One note here for the curious; I've had few phone call problems with the 4S, but that's an inherently shaky test base; is the problem with the phone, the carrier, or on the other end? There's really no way to tell. Outside of duff speakers and the like, there's not much that can be conclusively stated about mobile phone call reception in such a short test period, if ever.
I know, I know; some of you are sick of me writing or talking about Siri. But it's a matter of fact that it's one of the iPhone 4S' selling points, so I'm obligated. After a week of playing with and using Siri, I'm still not entirely sold, but then I'm not sure I should be. Siri's neat technology no doubt, and clearly something that could be a boon for those with physical limitations. That case aside, though, there's the double whammy of utility and public embarrassment to deal with. I'm not likely to talk to my phone in public — I even feel self conscious doing this with a headset on — so Siri loses some marks there. That's not Apple's fault, to be fair.
The other issue is that Siri's limitations in some cases have more to do with licensing agreements than technology; the ability to ask for directions is the one thing I might use Siri for in a public place. Again, that's a time issue, but it's not a good idea to review anything based on potential. Right now, Siri is crippled in this particular area, and hopefully those are leg irons that'll be shed sooner rather than later.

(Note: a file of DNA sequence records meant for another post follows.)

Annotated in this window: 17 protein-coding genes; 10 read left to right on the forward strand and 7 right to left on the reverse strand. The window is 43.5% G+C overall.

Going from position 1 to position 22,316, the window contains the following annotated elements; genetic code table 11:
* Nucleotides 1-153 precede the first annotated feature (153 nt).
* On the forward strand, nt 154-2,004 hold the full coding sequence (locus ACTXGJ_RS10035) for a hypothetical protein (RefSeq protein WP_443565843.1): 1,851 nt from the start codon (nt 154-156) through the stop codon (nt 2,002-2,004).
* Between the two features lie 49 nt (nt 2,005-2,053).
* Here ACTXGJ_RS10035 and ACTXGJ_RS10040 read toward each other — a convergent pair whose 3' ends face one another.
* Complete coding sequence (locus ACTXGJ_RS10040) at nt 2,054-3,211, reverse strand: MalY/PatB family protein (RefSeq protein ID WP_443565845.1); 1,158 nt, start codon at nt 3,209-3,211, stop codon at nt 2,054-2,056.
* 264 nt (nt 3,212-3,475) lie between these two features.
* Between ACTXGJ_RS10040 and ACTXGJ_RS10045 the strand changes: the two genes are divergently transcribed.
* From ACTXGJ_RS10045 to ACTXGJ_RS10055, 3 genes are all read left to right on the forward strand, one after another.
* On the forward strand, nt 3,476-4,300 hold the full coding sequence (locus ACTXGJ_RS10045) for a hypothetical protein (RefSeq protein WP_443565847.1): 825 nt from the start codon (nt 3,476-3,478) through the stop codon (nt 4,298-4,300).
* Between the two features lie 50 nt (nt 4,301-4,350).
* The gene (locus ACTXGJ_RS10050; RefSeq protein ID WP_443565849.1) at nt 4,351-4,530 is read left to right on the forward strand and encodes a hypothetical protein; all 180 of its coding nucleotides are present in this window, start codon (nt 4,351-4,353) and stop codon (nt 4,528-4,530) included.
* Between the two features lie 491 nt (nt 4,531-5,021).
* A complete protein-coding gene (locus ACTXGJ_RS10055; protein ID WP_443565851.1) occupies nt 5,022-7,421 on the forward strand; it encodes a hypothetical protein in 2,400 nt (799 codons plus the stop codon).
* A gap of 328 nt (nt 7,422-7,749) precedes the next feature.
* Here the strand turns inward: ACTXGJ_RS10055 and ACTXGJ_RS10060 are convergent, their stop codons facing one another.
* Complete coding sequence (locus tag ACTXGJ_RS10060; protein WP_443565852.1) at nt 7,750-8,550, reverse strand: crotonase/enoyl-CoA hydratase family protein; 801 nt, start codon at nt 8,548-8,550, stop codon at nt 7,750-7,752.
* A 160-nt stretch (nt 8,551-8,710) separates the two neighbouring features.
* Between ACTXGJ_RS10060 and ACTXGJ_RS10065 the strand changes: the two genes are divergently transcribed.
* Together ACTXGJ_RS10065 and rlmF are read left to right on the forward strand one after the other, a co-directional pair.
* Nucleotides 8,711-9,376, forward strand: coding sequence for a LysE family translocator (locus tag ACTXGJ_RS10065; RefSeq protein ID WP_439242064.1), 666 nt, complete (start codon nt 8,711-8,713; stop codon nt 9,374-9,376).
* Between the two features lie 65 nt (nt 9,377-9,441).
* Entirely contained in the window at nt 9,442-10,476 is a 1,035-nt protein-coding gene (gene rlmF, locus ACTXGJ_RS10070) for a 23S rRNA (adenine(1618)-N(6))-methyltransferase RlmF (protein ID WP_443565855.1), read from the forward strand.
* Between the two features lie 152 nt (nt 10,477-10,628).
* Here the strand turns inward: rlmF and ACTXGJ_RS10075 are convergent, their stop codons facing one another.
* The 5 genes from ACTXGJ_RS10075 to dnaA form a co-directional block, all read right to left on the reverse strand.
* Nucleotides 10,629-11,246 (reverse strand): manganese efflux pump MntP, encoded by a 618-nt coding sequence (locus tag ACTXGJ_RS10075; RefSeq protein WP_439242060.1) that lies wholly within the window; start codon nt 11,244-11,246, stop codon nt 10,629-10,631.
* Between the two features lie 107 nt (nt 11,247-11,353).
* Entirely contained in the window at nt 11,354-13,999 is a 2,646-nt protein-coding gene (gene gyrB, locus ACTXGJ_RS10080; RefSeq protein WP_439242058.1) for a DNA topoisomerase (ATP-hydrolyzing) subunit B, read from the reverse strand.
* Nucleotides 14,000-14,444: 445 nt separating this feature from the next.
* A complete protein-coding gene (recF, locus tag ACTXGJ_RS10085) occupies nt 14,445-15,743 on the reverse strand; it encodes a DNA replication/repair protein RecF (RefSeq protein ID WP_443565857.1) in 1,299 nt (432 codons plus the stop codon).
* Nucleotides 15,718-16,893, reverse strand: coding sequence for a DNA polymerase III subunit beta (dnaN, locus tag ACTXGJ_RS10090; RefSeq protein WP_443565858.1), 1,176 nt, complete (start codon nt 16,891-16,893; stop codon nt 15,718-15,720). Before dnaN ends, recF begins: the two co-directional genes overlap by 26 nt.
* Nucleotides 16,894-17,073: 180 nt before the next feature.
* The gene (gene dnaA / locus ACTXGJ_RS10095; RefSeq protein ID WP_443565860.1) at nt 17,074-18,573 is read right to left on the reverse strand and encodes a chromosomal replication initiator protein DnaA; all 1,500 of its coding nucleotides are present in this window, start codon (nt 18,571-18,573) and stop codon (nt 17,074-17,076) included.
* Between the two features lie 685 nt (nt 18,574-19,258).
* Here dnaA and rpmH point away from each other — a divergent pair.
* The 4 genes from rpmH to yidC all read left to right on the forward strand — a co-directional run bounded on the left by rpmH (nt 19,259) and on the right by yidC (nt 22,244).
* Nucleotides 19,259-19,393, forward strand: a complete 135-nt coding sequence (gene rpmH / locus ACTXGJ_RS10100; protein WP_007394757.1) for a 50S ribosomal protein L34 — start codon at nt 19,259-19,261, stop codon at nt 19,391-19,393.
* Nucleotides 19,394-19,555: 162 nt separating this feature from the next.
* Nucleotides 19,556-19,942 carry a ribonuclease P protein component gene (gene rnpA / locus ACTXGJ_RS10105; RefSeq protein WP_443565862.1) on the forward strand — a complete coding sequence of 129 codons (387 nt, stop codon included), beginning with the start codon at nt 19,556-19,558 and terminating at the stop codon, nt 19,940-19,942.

Would I buy an iPhone 4S just for Siri? No, not at this stage. But the underlying technology is interesting, and I figured nobody would use Facetime either. If anyone can sell the concept to the general public, it's probably Apple.
There are plenty of Giz Au readers who wouldn't buy an iPhone 4S if it came with free money and a luxury villa in the south of France. Fine, if that's your opinion, here's something to keep you happy. I'm happy enough to say that it's one of the best smartphones you can currently buy; before the accusations fly, one of, not "the" best — but then I'm not convinced that a one-size-fits-all approach is appropriate anyway.
At the same time, many wrote the iPhone 4S off as "just playing catchup", and that's an accusation I'd say was fairly baseless as well. Apple's long been happy essentially playing in its own yard, and within the yardstick of other iOS devices the iPhone 4S is a solid upgrade. There's a few positions to take regarding this. If you're an existing iPhone 4 user and you're happy with what you've got in terms of camera usage and performance, I'd say sit still, especially if you're on contract. 3G and 3GS users will find the upgrade remarkable, but then that's a two-plus year jump, so it's to be expected. Those currently sitting in opposing smartphone camps would be wise to at least consider the 4S; it may not be the phone for you, but it's a premier competitor in the current smartphone market. I still haven't quite decided if I'll make the jump back to iOS from Android — but I'm very solidly tempted.